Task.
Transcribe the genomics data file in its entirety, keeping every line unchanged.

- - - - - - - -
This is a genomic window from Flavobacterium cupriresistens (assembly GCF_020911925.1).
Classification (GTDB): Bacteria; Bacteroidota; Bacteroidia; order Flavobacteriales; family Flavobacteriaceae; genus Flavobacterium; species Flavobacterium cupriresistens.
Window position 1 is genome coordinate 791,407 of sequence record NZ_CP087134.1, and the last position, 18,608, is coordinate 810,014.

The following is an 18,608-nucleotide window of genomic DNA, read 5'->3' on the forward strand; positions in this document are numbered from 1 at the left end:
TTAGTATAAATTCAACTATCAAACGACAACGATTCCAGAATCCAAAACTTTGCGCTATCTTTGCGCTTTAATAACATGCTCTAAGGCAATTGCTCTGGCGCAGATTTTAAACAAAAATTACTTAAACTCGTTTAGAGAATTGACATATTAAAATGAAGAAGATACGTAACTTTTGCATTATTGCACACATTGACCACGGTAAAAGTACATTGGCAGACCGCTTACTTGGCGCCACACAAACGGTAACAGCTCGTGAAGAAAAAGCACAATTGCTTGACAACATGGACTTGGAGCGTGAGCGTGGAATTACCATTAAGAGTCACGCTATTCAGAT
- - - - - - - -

This is a genomic window from Flavobacterium cupriresistens (assembly GCF_020911925.1).
Classification (GTDB): Bacteria; Bacteroidota; Bacteroidia; order Flavobacteriales; family Flavobacteriaceae; genus Flavobacterium; species Flavobacterium cupriresistens.
Window position 1 is genome coordinate 791,407 of sequence record NZ_CP087134.1, and the last position, 18,608, is coordinate 810,014.

The following is an 18,608-nucleotide window of genomic DNA, read 5'->3' on the forward strand; positions in this document are numbered from 1 at the left end:
TTAGTATAAATTCAACTATCAAACGACAACGATTCCAGAATCCAAAACTTTGCGCTATCTTTGCGCTTTAATAACATGCTCTAAGGCAATTGCTCTGGCGCAGATTTTAAACAAAAATTACTTAAACTCGTTTAGAGAATTGACATATTAAAATGAAGAAGATACGTAACTTTTGCATTATTGCACACATTGACCACGGTAAAAGTACATTGGCAGACCGCTTACTTGGCGCCACACAAACGGTAACAGCTCGTGAAGAAAAAGCACAATTGCTTGACAACATGGACTTGGAGCGTGAGCGTGGAATTACCATTAAGAGTCACGCTATTCAGAT